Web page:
Major efforts have been made in the budget by the government to save the struggling arts from the state, after months of lockdown that now threaten the future of thousands of jobs.
In his budget speech, Public Expenditure Minister Michael McGrath pledged €50 million to help live entertainment businesses, along with another €50 million for the Arts Council, which will receive next year 130 million euros from the Treasury.
“Covid-19 has had a devastating impact on artistic, cultural and sporting activities. The spaces that have brought us together, often to celebrate some of our most talented people, are empty and silent for now,” the Minister said.
Often overlooked, the focus on the arts this year has been prompted by the jobs crisis affecting the industry where thousands of artists of all forms are now out of work.
And it will be one of the last to fully come back to life once the threat posed by Covid-19 has passed. Last night, the government’s measures met with a major wave of approval.
The extra money follows a strong lobbying campaign by the volunteer-led National Campaign for the Arts, representing 55,000 artists, and, separately, the Arts Council.
The Arts Council, which will enjoy its highest level of state support next year, is committed to supporting artists and arts organizations during the Covid-19 crisis and to ensuring that audiences “can engage in the arts”.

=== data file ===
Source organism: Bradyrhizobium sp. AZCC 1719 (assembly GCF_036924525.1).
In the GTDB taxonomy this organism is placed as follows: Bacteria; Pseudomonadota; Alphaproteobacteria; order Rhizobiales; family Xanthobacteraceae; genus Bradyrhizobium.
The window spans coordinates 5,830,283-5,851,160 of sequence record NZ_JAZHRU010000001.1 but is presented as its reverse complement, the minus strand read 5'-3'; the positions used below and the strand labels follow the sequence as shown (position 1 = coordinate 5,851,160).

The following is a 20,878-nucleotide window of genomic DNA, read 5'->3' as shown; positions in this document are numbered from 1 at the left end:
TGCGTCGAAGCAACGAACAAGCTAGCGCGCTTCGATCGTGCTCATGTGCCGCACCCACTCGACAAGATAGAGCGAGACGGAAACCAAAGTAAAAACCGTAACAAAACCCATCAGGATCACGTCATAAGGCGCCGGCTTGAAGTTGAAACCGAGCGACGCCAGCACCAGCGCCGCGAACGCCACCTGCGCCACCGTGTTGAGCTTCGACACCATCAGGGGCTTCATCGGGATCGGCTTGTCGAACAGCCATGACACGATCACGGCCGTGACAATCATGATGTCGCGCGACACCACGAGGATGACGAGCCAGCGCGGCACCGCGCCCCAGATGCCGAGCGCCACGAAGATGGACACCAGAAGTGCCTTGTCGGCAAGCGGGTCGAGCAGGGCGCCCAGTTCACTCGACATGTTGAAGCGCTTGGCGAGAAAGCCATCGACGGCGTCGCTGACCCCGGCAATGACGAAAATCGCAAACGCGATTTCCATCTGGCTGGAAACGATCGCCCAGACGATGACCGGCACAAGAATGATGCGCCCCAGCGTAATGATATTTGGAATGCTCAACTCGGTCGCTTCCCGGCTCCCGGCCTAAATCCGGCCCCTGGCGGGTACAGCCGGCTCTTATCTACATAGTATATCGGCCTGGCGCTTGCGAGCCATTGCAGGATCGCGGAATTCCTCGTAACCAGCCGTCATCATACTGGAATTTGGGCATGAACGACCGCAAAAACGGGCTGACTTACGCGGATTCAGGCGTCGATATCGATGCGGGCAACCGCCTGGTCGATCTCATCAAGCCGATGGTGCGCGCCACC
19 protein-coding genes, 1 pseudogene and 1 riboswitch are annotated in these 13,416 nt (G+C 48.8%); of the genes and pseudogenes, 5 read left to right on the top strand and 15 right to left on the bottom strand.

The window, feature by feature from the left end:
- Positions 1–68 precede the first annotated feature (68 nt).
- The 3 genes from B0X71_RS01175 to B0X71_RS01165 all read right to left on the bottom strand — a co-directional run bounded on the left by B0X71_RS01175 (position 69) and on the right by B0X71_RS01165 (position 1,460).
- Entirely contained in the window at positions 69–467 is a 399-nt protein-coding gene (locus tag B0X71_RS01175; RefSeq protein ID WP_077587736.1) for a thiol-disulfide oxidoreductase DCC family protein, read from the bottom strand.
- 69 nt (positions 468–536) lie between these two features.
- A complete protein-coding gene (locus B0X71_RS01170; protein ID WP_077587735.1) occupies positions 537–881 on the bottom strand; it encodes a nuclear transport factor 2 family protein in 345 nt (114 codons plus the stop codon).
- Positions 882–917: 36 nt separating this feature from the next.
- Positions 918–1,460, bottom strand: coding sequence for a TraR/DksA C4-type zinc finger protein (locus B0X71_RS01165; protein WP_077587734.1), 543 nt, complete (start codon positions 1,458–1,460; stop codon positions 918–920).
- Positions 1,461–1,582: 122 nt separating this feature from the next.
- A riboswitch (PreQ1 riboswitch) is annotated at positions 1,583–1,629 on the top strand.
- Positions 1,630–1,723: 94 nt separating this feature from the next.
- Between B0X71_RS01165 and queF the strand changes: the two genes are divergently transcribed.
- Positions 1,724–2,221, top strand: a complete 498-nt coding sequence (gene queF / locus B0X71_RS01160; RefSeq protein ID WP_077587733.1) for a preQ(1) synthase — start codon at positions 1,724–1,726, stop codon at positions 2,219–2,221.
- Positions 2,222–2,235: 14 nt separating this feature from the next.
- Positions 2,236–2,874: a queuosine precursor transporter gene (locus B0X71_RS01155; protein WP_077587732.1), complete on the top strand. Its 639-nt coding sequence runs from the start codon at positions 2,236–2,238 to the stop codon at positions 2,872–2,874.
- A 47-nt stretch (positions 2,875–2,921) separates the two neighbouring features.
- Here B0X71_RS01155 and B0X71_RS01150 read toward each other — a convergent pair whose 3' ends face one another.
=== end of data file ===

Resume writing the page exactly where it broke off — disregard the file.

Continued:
Requests for help from the council have increased during the pandemic, including from many people who have never asked for state help before. He must now decide how to distribute his aid.
The National Campaign for the Arts has welcomed the Covid Restrictions Support Scheme (CRSS) as it will be able to support establishments forced to close due to health restrictions.
However, the world of arts and culture is dominated by highly qualified and innovative freelancers with irregular and poorly paid work, who were arguably in an unsustainable situation before this blow.
Warning about freelancers, the campaign group said that breaching PUP earnings would allow artists and arts workers to earn €120 a week without losing payment.
However, the council said it was disappointed that the reduced installment payments would remain and was concerned about what would happen in April 2021 when the PUP was removed.
Epic, another campaign group for the industry, said the €50 million commercial live entertainment fund represented “the first time we know where the commercial sector has been recognized in a budget speech. “.
As the National Campaign for the Arts steering committee looked at the budget together on a Zoom call, there was a cheer when funding for the Arts Council was announced. Aileen Galvin, one of the eight members, said “above all, the prevailing feeling is that the arts are now mainstream”. Welcoming how Culture Minister Catherine Martin and the government have supported the arts with ‘solid investment’, she said: ‘The arts have proven their necessity during the pandemic and seen and heard our sector and our communities included in government briefings and accepted as part of the news cycle is extremely encouraging.
Get the latest business news and commentaryREGISTER HERE